As you can see when pressing F9, the first array "A2:A10="Tom"" is just an array containing TRUE's or FALSE's:

Excel will interpret these as "0" or "1". The same rules for the second array "B2:B10="A"".

As we now know, Excel will compute the following: (item 1 of array 1 * item 1 of array 2 * item 1 of array 3) + (item 2 of array 1 * item 2 of array 2 * item 2 of array 3) + ... + (item 9 of array 1 * item 9 of array 2 * item 9 of array 3)

If we rename our table "Sales", cell B13 "Name" and cell B14 "Type", we can adapt our formula to use these named ranges and obtain a certain amount of dynamism, as we can change the values of these cells in order to see the desired result:

This is indeed handy if I'm looking for a match between sales person AND project. But what if I need the one OR the other?

Here is the answer! I'll let you think about it...

You can download this example here

Don't forget to always confirm the formula by entering CTRL + SHIFT + ENTER!

Back to our initial problem

Let's go back to our initial example and see how this wonderful feature can be of any help. As a reminder, this was our table:

Let us first concentrate on being able to choose a project as well as a month and compute the monthly total revenue. The formula looks like this:

Where "Project" refers to the cell used for project selection and "Dates" refers to the column headers from 1/1/2016 till 1/12/2016. If the selected project is "Project A", the first array "Sheet1!$A$2:$A$11=Project" of our formula contains:

If the selected month is February and the year is set to 2016, the corresponding arrays are for "Month(Dates)=Month":

and for "Year(Dates)=Year":

If the sum of the corresponding items is 3, than we have a match for all 3 criterias!

Wait a minute...

Finally! I thought you fell asleep!

If I understand it well, you search among range A2:A11 for projects matching the selection, returning an array of 10 items, being 0's and 1's, or TRUE's and FALSE's. You then check for the dates and the years, but these are arrays of 12 items. How can you sum these up? And how does this matches with summing items in the table B2:M11 containing much more data???

Good remark! Have a closer look at our first array:

As you'll notice, the separator used is a semicolon, meaning each data item is stored in a different row:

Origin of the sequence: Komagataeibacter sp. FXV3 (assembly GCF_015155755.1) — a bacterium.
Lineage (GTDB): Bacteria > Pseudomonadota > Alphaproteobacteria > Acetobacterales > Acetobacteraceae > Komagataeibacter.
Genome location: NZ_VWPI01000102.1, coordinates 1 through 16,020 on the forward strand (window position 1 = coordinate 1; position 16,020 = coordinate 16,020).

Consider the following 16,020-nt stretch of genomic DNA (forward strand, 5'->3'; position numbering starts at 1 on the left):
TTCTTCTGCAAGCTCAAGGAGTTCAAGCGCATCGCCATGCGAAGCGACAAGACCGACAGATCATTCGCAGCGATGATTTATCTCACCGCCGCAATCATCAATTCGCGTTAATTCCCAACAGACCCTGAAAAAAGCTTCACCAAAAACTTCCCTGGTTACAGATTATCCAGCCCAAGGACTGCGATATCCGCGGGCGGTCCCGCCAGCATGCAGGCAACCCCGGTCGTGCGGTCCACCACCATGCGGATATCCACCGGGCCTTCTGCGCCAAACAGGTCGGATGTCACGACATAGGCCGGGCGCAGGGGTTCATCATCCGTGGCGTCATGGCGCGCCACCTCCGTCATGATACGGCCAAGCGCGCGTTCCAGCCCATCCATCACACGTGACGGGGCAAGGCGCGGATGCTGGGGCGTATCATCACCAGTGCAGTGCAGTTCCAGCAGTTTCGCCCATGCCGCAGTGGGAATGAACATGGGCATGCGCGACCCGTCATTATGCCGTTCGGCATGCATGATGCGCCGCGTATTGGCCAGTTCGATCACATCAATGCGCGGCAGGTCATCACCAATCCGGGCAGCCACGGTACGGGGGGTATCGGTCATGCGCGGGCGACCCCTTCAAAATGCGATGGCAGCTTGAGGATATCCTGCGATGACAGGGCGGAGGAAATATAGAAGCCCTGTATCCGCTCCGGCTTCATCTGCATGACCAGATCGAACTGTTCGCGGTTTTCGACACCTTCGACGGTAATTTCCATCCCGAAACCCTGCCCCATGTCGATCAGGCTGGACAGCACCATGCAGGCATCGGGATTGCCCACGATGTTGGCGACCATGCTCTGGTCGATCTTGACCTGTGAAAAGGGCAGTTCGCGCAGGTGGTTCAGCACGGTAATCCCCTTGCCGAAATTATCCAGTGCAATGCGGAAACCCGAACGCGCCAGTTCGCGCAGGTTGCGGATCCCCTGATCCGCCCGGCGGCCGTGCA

Where TRUE is set each time Project A is encountered.

The other 2 arrays use a backslash as separator, meaning data is organized in columns and as a result look like this:

The first row contains TRUE for February (the selected month) whereas the second row is always TRUE there all dates are in 2016. So what happens next? Well, Excel is confronted with an array of 10 rows and two arrays of 12 columns. It will automatically create an array containing 10 rows and 12 columns to store its data in. Each cell will contain the sum of the respective row and column as shown hereunder:

The IF clause is then applied. Excel will go through each item of the matrix here above and, if the item equals 3 retain the corresponding item of the B2:M11 data range (which now have exactly the same size), the other one's being set to 0 (or false). SUM will take the sum of all elements in the array so as to obtain the required result.

The same logic can be applied for the quarterly or yearly reporting and using the CHOOSE function, the user is able to add some dynamism in its dashboard. Using conditional formatting, the final result looks as shown below and can be downloaded here:

Good to know, and to remember...

Array formulas will not solve all your spreadsheet problems. Use them without taking care and you'll unfortunately pay the price... Only use them when needed as array formulas will significantly slow down your Excel application.

Please as well keep in mind that:

  • CTRL + SHIFT + ENTER should be pressed simultaneously in order for Excel to recognize a formula as an array formula;

  • You cannot add the {braces} yourself;

  • Array formulas do not work on an entire column;

  • Using array formulas will not render your application very transparent as they are not easy to read and understand for most Excel users, even experienced ones.

  • The purists will use a double hyphen ( - - ) in front of a boolean table in order to translate TRUE's and FALSE's into 1's and 0's. When negating something, Excel will convert the value to a number and of course reverse the sign. Adding a second negation will reverse the sign again and will just leave the required number. Some formulas might throw an error if this is omitted.

We appreciate your feedback!